Since forking Spree we’ve been so busy putting together our 5329 artisanally-crafted solidus core commits, we often forget to stick our head out of our git logs and talk about where we are and where we’re going. During one of the SolidusConf 2017 keynotes, the Solidus core team made a commitment to more frequently discuss the state and direction of the Solidus project. Before we get into where we’re going, we thought a good place to start is examining how far we’ve come in our two years since forking.
Last April (2016) Stembolt wrote about why we’d forked Spree and started Solidus. Since that post was written we’ve had two successful SolidusConfs (Toronto, Canada and London, England), seen adoption skyrocket, and watched our community grow and thrive. Less visibly, through that time the Solidus Core team and the community at large has had its heads-down working on improving the technical side of the Solidus ecosystem.
While there are many ways to judge the strength and health of a project, a good place to start is to reflect on the goals we set for ourselves when we forked Spree.
In April 2015 we held the first SolidusConf, a quiet retreat in the mountains of Whistler, BC. We hunkered down with the goal of building a roadmap for Solidus, independent from the Spree project.
We wanted to fix what we saw as wrong with the project and plan for its future. It was important to vocalize and cement where we wanted the platform to go and needed concrete goals we could measure ourselves against.
The conference came up with six points we knew would make the project a success. Once our fork was public, they were posted on the homepage of solidus.io as signposts for other developers that shared our goals and concerns.
We’ve been uncompromising in our standard of development. We give a broken test suite our highest priority. Every PR is reviewed by at least two seasoned Solidus core members before it is merged. The improvements we’ve made to our test infrastructure and general reliability have directly translated into improvements in the tests and reliability of every store that uses Solidus.
We’ve been diligent about deprecating outdated API’s, while continuing to support them through numerous releases to give our users as much time as possible to adapt to the change. The HTTP API has been almost completely backwards compatible since we started, giving stores a guaranteed point of stability when using Solidus.
While increasing extensibility will be a never-ending series of improvements to the codebase, we’ve come a long way since we forked from Spree. We’ve established many extendable interfaces into complex aspects of the system, allowing stores to easily customize their needs in future-supported ways. The flexible pricing system by Martin has been an excellent example of how we’ve made seemingly-simple changes that have drastic impacts in our usability and extensibility.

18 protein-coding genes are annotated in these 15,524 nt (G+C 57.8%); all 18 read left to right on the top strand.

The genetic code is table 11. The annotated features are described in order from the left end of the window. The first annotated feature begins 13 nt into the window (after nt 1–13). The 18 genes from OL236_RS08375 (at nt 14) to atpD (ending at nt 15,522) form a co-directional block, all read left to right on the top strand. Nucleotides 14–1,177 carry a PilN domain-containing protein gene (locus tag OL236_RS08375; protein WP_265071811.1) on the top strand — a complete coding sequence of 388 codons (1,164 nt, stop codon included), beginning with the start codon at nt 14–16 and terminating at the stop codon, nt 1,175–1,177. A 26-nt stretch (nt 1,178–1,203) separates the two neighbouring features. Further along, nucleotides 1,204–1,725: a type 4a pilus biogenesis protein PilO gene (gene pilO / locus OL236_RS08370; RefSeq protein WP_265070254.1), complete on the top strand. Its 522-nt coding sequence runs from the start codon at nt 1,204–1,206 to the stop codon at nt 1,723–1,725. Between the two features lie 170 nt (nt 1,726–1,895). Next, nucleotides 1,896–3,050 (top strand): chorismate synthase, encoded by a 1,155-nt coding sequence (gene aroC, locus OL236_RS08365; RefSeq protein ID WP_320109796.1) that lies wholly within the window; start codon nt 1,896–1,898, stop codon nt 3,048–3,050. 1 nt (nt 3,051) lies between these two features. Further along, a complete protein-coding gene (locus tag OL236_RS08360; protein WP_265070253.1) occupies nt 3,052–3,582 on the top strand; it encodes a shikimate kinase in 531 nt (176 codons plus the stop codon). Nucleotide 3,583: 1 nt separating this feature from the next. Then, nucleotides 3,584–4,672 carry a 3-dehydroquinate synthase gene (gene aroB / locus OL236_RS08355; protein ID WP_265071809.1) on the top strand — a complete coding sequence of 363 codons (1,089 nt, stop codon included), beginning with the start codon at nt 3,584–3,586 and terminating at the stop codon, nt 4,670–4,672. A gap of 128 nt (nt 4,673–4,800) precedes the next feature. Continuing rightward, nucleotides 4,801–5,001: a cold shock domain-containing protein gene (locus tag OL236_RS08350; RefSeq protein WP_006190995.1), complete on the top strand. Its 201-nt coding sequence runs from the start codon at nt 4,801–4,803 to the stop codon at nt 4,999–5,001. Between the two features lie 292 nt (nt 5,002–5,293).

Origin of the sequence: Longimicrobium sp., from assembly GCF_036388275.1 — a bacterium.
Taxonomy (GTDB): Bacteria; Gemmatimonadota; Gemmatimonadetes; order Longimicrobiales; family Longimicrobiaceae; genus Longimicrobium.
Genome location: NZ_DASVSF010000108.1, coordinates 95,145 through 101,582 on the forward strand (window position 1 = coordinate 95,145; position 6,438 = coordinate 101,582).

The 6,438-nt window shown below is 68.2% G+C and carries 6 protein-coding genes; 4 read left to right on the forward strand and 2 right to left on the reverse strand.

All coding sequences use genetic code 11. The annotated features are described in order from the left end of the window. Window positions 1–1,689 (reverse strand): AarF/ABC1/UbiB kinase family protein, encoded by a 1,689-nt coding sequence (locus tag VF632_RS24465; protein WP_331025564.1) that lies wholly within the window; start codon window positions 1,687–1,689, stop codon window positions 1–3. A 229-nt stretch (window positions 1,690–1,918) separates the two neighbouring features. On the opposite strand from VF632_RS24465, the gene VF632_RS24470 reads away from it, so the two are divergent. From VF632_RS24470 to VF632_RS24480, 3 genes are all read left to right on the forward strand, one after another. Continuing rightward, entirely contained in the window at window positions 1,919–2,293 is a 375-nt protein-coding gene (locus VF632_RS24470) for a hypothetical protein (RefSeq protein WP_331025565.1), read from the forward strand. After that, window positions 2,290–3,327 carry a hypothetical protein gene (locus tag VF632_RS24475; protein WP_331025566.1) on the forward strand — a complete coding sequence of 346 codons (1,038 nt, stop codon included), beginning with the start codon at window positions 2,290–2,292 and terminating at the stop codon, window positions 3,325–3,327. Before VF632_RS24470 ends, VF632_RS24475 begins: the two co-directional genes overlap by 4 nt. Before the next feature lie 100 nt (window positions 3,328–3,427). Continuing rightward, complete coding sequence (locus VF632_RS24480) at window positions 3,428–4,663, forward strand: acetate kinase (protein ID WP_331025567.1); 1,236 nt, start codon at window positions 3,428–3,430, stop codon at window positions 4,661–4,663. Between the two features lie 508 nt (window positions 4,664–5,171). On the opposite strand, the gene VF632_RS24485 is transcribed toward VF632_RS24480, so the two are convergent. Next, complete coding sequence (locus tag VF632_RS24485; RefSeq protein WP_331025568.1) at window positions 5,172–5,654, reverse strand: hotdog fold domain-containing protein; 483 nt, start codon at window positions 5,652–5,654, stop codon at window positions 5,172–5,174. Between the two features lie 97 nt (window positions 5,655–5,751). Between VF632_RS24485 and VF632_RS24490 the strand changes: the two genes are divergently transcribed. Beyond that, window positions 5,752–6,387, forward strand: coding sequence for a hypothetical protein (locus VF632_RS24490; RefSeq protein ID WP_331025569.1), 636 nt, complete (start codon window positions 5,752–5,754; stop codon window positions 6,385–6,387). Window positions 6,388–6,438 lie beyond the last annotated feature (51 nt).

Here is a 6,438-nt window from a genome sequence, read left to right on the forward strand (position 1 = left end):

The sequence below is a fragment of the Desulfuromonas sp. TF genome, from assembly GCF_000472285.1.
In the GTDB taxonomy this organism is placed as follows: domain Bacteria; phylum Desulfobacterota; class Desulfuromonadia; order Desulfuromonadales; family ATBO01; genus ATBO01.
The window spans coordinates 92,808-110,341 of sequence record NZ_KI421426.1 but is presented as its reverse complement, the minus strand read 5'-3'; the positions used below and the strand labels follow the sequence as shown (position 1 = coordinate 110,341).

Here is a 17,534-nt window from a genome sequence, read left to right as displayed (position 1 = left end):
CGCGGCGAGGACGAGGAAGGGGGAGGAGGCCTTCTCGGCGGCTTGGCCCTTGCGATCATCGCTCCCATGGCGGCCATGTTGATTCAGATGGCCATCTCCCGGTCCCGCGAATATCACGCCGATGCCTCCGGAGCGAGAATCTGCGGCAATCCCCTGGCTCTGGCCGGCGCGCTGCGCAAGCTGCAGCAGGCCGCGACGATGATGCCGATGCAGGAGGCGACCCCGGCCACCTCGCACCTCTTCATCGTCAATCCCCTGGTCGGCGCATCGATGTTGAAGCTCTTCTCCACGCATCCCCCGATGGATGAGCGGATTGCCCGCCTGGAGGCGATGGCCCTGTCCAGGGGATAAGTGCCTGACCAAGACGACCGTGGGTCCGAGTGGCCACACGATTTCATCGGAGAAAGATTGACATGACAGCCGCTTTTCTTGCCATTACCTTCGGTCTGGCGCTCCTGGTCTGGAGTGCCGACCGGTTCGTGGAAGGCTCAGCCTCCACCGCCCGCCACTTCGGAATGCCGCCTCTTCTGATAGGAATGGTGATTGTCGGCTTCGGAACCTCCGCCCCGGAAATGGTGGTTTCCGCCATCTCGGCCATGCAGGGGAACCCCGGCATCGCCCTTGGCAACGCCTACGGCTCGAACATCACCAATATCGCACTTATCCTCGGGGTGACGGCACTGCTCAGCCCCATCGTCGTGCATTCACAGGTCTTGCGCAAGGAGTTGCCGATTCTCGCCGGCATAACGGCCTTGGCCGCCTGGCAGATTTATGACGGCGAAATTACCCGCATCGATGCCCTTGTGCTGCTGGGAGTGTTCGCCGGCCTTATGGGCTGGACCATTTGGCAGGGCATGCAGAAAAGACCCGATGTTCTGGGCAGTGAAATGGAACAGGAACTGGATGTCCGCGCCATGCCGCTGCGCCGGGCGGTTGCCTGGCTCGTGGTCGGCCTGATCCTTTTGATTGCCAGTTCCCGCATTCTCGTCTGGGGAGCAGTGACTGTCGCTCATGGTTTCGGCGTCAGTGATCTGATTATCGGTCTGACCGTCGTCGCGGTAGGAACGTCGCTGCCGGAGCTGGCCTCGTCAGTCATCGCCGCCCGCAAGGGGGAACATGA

It wasn’t long after we published our goals that administration roles were audited and extended in Solidus, giving stores the ability to control the actions of their admins. For the first time we could grant people access to areas of the backend without wondering if they were going to accidentally take down their store. We fixed many inherited security vulnerabilities, continue to audit our own code, and are proud that with our dilligence we haven't had a single critical vulnerability introduced since we forked. There's more work to do here, especially in making these security features more widely used.
The most common feedback we received during SolidusConf London was from stores that were finally able to upgrade without running into countless roadblocks and headaches. What has taken stores months to accomplish can now be done in an afternoon. Judging from the enthusiasm in the discussions of all the steps we’ve taken, this is the one that has made the largest positive impact to Solidus users.
With the exception of John Hawthorn – who maintains the open source side full time – all the core members are still involved in the day-to-day development and operation of Solidus stores.
Six months after we quietly posted our goals, and four months after the release of Solidus 1.0, Spree Commerce announced they were acquired and would no longer maintain the Spree platform. The people we respected most in the community had known about our fork and appreciated our goals and the direction we were headed. A notice was added to the Spree repo directing traffic to Solidus.
We took this validation and put our heads down to the codebase. We started to tackle tough technical problems and brought aboard Martin, Thomas and Alberto - three incredibly talented and experienced individuals to help guide the project.
These were ambitious plans and still are. The needs of a platform like Solidus are complex and evolve over time, and so should our goals.
As announced at SolidusConf 2017, our growing community has growing needs like better documentation and an improved website. We look forward to sharing our plans for these in detail with you.